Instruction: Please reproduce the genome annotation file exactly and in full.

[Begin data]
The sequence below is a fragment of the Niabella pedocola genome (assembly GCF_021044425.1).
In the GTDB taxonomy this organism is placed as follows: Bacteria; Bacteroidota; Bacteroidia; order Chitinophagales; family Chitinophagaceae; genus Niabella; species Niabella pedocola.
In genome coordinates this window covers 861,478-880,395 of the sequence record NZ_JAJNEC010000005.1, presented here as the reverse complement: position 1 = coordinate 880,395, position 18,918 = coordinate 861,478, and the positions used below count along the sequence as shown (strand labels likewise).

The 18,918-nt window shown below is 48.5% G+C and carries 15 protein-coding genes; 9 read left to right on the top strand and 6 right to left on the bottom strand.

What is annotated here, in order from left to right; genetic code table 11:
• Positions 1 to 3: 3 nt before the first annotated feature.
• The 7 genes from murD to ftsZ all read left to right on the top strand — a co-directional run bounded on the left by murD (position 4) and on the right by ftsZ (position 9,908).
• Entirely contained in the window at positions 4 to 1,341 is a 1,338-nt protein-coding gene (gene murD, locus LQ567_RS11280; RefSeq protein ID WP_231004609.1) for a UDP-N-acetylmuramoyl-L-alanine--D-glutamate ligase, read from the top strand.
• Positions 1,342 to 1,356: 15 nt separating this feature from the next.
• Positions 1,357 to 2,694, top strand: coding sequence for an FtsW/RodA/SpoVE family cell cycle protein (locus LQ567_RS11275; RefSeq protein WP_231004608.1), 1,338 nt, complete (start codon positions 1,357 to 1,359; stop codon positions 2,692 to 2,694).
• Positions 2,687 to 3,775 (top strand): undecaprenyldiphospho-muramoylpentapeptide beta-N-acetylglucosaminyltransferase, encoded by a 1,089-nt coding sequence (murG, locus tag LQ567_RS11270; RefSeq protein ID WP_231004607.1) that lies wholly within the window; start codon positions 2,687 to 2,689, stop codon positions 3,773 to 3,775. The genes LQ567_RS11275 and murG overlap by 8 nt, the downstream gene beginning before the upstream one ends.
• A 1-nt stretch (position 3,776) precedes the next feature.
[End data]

The sequence below is a fragment of the Niabella pedocola genome (assembly GCF_021044425.1).
In the GTDB taxonomy this organism is placed as follows: Bacteria; Bacteroidota; Bacteroidia; order Chitinophagales; family Chitinophagaceae; genus Niabella; species Niabella pedocola.
In genome coordinates this window covers 861,478-880,395 of the sequence record NZ_JAJNEC010000005.1, presented here as the reverse complement: position 1 = coordinate 880,395, position 18,918 = coordinate 861,478, and the positions used below count along the sequence as shown (strand labels likewise).

The 18,918-nt window shown below is 48.5% G+C and carries 15 protein-coding genes; 9 read left to right on the top strand and 6 right to left on the bottom strand.

What is annotated here, in order from left to right; genetic code table 11:
• Positions 1 to 3: 3 nt before the first annotated feature.
• The 7 genes from murD to ftsZ all read left to right on the top strand — a co-directional run bounded on the left by murD (position 4) and on the right by ftsZ (position 9,908).
• Entirely contained in the window at positions 4 to 1,341 is a 1,338-nt protein-coding gene (gene murD, locus LQ567_RS11280; RefSeq protein ID WP_231004609.1) for a UDP-N-acetylmuramoyl-L-alanine--D-glutamate ligase, read from the top strand.
• Positions 1,342 to 1,356: 15 nt separating this feature from the next.
• Positions 1,357 to 2,694, top strand: coding sequence for an FtsW/RodA/SpoVE family cell cycle protein (locus LQ567_RS11275; RefSeq protein WP_231004608.1), 1,338 nt, complete (start codon positions 1,357 to 1,359; stop codon positions 2,692 to 2,694).
• Positions 2,687 to 3,775 (top strand): undecaprenyldiphospho-muramoylpentapeptide beta-N-acetylglucosaminyltransferase, encoded by a 1,089-nt coding sequence (murG, locus tag LQ567_RS11270; RefSeq protein ID WP_231004607.1) that lies wholly within the window; start codon positions 2,687 to 2,689, stop codon positions 3,773 to 3,775. The genes LQ567_RS11275 and murG overlap by 8 nt, the downstream gene beginning before the upstream one ends.
• A 1-nt stretch (position 3,776) precedes the next feature.